Friday, April 13, 2018

Putin will Stay in Power Until His Death and Putinism Even Longer if Opposition and West Don’t Change Course, Inozemtsev Says

Paul Goble

            Staunton, April 12 – Vladimir Putin will remain in power until his death because there are no forces in Russia capable of pushing him aside, Vladislav Inozemtsev says; but there is a great danger that Putinism will survive even his passing unless and until the Russian opposition and the West adopt an agenda for overcoming it.

            Speaking on the sidelines of the Free Russia Forum in Vilnius, the Russian economist says that it is “senseless” to think that Putin will leave office before he dies or that Putinism will die with him. When the first will occur is unknown, but both the opposition  and the West must prepare for that event (

            The West must be ready to say to the Russian people that “it is ready to see in Russia part of the Western world and that it does not want new hostilities.” It mustn’t repeat past mistakes: The West is guilty in the rise of Putinism no less than Russia is because it did not take Russia into its ranks as it did Germany” and other Eastern European countries.

            “This was its most stupid mistake,” Inozemtsev says, “one that repeated the mistake which was committed at Versailles toward the Weimar Republic” and to wait now for the opposition to overthrow Putin or for sanctions to lead to a revolt of the oligarchs is simply an impossible dream.

            But the West is not the only one unprepared for a post-Putin world, he continues. The Russian “opposition” isn’t either – and the reason is simple: it doesn’t exist.  “When we look at any other European country we see a situation when there are serious political parties with people prepared to take responsibility for political administration.”

            These parties and politicians hold meetings and come up with plans and programs. They are ready to respond if the chief of state does something.  But in Russia there is nothing like that, there are no programs and no real politicians at least in the Western sense of the word.  And without them, Putinism will survive long after Putin.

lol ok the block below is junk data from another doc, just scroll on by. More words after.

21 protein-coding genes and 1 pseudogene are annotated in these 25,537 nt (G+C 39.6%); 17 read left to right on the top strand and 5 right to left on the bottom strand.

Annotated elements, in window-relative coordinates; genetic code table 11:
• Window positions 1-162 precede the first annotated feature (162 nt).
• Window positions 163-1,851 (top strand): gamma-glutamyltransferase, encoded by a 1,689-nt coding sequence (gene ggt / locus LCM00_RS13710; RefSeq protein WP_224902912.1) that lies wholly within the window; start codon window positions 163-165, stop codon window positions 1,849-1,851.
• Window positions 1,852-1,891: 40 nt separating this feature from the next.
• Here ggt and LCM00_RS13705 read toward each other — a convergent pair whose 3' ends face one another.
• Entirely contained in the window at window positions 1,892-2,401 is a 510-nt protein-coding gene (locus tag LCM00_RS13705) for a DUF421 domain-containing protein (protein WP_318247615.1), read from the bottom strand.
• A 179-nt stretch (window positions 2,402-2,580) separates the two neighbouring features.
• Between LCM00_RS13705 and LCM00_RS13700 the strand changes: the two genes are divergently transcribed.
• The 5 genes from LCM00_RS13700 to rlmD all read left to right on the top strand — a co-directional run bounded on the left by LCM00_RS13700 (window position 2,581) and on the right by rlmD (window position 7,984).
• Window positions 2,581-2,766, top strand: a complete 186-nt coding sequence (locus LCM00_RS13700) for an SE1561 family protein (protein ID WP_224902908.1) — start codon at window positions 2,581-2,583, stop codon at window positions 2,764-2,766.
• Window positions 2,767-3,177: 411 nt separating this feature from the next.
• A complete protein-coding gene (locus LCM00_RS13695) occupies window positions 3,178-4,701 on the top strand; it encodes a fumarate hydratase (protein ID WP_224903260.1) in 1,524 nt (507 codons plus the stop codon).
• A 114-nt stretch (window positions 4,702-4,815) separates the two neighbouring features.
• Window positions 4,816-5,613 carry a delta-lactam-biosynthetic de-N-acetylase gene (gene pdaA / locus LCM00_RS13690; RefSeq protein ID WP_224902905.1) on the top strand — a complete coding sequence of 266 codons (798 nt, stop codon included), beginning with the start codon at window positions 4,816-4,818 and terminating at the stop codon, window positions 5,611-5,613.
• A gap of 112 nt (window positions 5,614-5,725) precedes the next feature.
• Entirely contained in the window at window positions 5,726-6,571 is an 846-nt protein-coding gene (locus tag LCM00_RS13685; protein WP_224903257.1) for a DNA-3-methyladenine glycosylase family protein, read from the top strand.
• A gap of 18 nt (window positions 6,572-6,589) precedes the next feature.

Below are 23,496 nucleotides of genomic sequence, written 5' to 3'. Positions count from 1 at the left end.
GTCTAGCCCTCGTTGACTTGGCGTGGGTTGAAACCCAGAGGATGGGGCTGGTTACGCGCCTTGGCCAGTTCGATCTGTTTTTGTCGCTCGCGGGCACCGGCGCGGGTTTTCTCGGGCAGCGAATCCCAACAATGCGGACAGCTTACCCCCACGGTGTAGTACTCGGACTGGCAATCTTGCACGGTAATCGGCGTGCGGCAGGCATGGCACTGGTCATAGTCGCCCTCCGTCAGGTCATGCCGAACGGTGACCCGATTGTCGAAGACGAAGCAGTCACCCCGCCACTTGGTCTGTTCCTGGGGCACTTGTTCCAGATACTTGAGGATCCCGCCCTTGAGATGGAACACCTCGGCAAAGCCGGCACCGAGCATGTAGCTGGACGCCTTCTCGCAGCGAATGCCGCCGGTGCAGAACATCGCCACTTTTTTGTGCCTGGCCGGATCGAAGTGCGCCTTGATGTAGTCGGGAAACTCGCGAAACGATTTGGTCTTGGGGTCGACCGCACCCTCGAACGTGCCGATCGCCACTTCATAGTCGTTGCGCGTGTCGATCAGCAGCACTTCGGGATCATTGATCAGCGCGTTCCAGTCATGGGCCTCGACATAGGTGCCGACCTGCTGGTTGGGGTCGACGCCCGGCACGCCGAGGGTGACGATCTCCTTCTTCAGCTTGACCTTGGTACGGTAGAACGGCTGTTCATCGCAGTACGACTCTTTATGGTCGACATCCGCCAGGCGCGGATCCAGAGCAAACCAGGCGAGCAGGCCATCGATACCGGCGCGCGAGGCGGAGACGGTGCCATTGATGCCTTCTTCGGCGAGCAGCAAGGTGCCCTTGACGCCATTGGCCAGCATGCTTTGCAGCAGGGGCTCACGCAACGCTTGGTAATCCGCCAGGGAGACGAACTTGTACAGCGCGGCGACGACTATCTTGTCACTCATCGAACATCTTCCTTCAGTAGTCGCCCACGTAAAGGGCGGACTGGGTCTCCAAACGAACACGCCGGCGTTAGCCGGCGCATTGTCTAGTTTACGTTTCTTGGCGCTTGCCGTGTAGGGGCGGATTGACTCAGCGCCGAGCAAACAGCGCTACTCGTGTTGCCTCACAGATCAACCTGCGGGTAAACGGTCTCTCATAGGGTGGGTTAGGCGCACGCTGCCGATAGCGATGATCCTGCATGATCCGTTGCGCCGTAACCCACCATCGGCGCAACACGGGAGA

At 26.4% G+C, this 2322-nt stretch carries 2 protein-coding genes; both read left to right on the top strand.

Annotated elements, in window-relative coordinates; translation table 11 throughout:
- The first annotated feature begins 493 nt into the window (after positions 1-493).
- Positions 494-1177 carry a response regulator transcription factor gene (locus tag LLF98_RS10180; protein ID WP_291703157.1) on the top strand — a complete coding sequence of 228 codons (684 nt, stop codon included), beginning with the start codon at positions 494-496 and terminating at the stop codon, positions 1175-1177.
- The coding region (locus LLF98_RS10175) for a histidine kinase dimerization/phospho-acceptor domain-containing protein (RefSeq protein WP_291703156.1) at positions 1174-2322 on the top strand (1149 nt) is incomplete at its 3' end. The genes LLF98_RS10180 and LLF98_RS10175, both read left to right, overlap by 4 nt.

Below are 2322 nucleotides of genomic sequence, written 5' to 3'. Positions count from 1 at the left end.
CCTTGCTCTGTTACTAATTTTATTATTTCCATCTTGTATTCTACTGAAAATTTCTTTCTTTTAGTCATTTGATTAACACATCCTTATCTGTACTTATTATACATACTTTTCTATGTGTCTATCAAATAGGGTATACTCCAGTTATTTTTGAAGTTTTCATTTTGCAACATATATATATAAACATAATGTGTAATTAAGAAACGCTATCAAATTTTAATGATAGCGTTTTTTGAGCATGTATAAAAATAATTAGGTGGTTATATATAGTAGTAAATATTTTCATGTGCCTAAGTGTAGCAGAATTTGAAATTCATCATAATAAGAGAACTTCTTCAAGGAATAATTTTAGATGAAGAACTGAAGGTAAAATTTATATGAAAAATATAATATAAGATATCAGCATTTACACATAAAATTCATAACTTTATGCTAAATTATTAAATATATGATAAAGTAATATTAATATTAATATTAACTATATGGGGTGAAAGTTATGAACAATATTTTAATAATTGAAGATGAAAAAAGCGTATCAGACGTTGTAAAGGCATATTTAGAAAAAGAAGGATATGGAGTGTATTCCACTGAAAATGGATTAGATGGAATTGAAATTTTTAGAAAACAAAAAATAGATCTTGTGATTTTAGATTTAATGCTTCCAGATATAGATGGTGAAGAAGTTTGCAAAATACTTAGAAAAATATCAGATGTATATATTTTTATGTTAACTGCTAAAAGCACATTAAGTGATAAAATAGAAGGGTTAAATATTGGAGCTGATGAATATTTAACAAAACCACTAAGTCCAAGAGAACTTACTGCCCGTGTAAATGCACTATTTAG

This “in fact” is a very large problem “because if the window of opportunities opens, it will be filled by today’s Putinoids who are very much in solidarity with each other. They may be stupid or inadequate but they support one another and have the desire to steal the country blind. And that keeps them together.

            In contrast, he continues, “the democrats have not single idea. This could be the European idea or something else. But it must be a clearly expressed one.” Just saying that “everything will be fine and that we will have democratic elections and an independent judiciary” isn’t going to inspire anyone.

            “No one in Ukraine came out to the Maidan for independent courts,” Inozemtsev says. “They came out instead for immediate elections, but in Russia, there isn’t a single individual who could compete with Medvedev and win 49 to 48 percent. Medvedev would defeat Navalny 85 percent to 10 percent even in a perfectly open election.”

            “In Russia, there isn’t anyone who could put forward the idea ‘let’s go to Europe’ and say that the Europeans will support us.”  Europe and the West generally must change so that they can, Inozemtsev argues.  Russians want to live in a normal civilized country: they must be certain that if they take certain steps, they will be received as such.

            “There is no obligation to shout about democracy; instead, people must speak about a system where there is competition and small business gets support. We are Europeans. We want to live in a European way and we know that there are people in Europe who are prepared to support us” – that must be the message of the Russian opposition.

            Otherwise, Inozemtsev says, he doesn’t see any prospects for positive change.

No comments:

Post a Comment